Humans and Technology Flirt at the Rio Paralympics Opening Ceremony, Featuring Amy Purdy in a 3D Printed Dress by Danit Peleg
Fashion has certainly come a long way today, thanks to a much more open-minded consumer base that’s willing to express personality and a unique, independent spirit. New technology, tools, and materials also allow us a glimpse into the future of apparel as we see powerful new trends coming from younger students, as well as on the runway.
More and more fashion designers are turning to the 3D printer to bring us exciting fabrications—from intuitive materials that adapt to the wearer like that of Kinematics, to some pretty out there 3D printed designs that definitely have a futuristic bend. Along with jewelry, shoes, lingerie, and even eyewear, 3D printing seems to have found a place within the fashion world. That place, however, is constantly changing, evolving—and blowing our minds!
Those responsible for manufacturing sports and athletic wear seem to have quite a good time designing too for events such as the Olympics, the Paralympics and beyond, with infectious enthusiasm for the design process and the new quality emerging being quite apparent. And while it has been quite the eye opener to see so many athletes wearing 3D printed accoutrements, it’s safe to say that Danit Peleg and the event creative team pulled off quite a feat at the recent Paralympics opening ceremony in Rio.
A designer we’ve had the pleasure of following previously, beginning with her start as a graduate student printing an entire 3D collection from home and then showing off her designs on the runways at industrial shows like RAPID 2016, Peleg has certainly expanded her horizons, as many of us saw in regards to the opening ceremony in Rio at the Paralympics where Amy Purdy was featured in a 3D printed dress.
Purdy is a Paralympic snowboarder who undoubtedly stole the show at opening, showing us all exactly how graceful a double amputee with extremely progressive prosthetics—and a beautifully 3D printed Danit Peleg dress—can be. Performing a surprisingly sultry samba considering there was a massive KUKA robot towering over her like a gentle giant, Purdy showed herself to be far more than a champion snowboarder—she’s a very impressive dancer. The video below is extremely inspiring and definitely invokes curiosity as to how the whole event came about as well.
“I was ecstatic to get involved in this unique event,” said Peleg. “It is an incredible opportunity to design a 3D printed dress that will be seen in movement by hundreds of millions of people around the globe.”
It’s obvious that this well-choreographed performance was no spur of the moment gig. Peleg began working with Purdy and her team in November of 2015 and was, like many others, duly impressed by the Paralympian who lost her legs below the knee due to a ravaging bout of meningitis when she was 19.
“In my view,” Peleg explained, “the story of what happened to Amy is like a rebirth. I was inspired by Sandro Botticelli’s painting The Birth of Venus. The many diamond shapes present in the painting’s composition and the nude color of Venus, gave me a direction for the dress.”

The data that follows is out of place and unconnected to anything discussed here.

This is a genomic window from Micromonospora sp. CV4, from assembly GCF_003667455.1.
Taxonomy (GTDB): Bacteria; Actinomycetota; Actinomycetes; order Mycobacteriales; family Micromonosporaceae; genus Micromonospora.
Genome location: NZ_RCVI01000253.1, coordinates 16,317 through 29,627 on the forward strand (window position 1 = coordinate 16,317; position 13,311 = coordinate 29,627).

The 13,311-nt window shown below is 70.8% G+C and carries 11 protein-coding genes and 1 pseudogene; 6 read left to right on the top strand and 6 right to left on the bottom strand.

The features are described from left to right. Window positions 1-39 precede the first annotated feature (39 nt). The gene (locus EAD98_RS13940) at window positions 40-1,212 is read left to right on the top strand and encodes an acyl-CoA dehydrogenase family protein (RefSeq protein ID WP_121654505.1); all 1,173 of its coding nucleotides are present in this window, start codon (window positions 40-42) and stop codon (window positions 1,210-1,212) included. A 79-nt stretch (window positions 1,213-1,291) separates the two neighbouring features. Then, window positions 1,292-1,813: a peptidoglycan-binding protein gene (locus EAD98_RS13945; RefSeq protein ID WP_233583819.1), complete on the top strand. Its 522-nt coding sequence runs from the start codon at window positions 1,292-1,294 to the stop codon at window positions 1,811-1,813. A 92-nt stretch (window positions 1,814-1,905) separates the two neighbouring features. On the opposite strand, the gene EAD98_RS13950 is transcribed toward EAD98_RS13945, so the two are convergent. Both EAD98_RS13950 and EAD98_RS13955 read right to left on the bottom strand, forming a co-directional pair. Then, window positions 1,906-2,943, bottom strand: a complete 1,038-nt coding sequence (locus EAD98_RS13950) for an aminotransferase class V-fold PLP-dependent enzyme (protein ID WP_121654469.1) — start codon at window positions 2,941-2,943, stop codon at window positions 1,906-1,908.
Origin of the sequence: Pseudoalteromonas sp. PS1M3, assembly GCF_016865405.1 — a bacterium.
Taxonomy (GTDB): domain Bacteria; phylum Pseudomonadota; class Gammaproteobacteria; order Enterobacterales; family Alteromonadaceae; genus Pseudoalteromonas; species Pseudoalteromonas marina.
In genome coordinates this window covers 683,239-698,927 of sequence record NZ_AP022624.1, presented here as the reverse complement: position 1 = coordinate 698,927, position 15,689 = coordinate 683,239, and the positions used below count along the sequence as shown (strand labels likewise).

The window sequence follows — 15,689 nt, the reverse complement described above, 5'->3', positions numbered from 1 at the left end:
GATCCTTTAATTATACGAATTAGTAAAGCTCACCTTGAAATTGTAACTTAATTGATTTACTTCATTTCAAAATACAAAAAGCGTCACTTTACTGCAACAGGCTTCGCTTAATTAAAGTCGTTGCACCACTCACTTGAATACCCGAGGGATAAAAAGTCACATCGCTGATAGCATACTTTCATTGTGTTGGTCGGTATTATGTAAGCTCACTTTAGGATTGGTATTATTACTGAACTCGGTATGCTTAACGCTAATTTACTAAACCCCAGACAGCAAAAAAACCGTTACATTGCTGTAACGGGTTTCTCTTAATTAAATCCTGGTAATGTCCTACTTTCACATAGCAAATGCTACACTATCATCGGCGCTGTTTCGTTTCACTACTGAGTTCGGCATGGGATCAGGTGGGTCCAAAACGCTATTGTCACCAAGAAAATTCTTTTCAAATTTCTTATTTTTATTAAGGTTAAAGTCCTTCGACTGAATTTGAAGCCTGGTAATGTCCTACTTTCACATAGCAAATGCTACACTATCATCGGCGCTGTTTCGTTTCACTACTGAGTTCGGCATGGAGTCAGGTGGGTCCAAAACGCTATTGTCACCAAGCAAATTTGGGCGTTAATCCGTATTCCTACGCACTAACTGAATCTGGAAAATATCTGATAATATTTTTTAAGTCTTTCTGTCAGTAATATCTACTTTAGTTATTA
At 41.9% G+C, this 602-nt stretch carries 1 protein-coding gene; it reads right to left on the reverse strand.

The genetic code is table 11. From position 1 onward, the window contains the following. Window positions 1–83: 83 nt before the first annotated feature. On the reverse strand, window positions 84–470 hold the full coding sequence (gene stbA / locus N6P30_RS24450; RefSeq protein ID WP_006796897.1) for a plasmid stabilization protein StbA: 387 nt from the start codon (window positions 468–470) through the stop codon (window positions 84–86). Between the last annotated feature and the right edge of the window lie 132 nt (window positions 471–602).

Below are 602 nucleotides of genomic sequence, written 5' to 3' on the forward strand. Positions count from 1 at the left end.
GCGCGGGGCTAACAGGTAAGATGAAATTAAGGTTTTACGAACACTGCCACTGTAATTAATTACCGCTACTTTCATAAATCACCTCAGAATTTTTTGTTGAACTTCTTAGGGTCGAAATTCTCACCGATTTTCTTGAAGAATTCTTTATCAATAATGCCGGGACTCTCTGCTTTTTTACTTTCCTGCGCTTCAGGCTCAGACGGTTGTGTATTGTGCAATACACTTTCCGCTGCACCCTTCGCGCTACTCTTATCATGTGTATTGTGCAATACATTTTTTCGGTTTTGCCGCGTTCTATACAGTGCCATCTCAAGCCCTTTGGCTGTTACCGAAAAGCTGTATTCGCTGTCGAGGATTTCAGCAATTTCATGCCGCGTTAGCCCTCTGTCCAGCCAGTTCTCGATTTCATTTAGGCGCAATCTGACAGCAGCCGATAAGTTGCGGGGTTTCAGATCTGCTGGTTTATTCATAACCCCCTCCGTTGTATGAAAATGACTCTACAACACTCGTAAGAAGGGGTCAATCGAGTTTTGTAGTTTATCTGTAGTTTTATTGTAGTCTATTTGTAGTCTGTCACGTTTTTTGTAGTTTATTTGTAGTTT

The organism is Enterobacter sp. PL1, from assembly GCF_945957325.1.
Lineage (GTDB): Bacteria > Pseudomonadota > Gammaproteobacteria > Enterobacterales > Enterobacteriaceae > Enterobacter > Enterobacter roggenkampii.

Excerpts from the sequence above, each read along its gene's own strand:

They began working on a concept that is absolutely mesmerizing—a true one of a kind performance—as the human/technology dynamic is explored. Peleg points out how appropriate the dance was all around, as Purdy wore the lovely 3D printed dress on her athletic frame (looking more like a ballerina in this context), with her double prosthetics looking like a mixture of thigh-boots and toe shoes, all the while dancing with a machine that is often also connected to 3D printing.
Every part of Purdy’s dress is completely 3D printed. Peleg used a Witbox 3D printer, which she said offered her a great deal more speed—although this design did still take over 100 hours to fabricate, using FilaFlex as the material.
“I worked closely with my partners at Gerber Technology to create a fast workflow to work with two software for pattern-making and 3D modeling: Accumark & Blender. In the near future, Gerber will make it so we can use just Accumark to go from pattern-making to printing,” said Peleg. “By printing the soft materials in structures that are flexible, I got the textiles I wanted in order to create a dress that moves so beautifully.”
Before the first fitting, the industrious designer had never met Purdy. To make sure the dress would be a perfect fit right away, however, she used the Nettelo app to plug in Purdy’s measurements and offer the exact personalization needed.
“I loved the idea of creating a dress for Amy Purdy, a beautifully strong woman who is also a double-leg amputee. With an incredibly strong character and the help of technology Amy can walk, become a Paralympic medalist, dance with the stars, and now dance at this incredibly moving ceremony!” said Peleg.
After such an inspiring collaboration with both the ceremony’s creative team and Purdy, the designer decided to center a whole collection around the dress, now featuring five different designs—all to be released very soon.
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